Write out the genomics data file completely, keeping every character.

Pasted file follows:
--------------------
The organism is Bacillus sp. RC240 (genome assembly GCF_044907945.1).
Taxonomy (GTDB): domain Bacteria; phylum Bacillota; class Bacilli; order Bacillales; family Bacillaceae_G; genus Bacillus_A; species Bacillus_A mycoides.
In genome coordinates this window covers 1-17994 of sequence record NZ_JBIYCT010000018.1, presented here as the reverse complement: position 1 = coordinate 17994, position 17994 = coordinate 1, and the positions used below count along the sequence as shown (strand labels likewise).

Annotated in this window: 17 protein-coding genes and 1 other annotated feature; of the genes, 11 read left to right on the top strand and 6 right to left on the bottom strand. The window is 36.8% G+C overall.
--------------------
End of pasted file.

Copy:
The organism is Bacillus sp. RC240 (genome assembly GCF_044907945.1).
Taxonomy (GTDB): domain Bacteria; phylum Bacillota; class Bacilli; order Bacillales; family Bacillaceae_G; genus Bacillus_A; species Bacillus_A mycoides.
In genome coordinates this window covers 1-17994 of sequence record NZ_JBIYCT010000018.1, presented here as the reverse complement: position 1 = coordinate 17994, position 17994 = coordinate 1, and the positions used below count along the sequence as shown (strand labels likewise).

Annotated in this window: 17 protein-coding genes and 1 other annotated feature; of the genes, 11 read left to right on the top strand and 6 right to left on the bottom strand. The window is 36.8% G+C overall.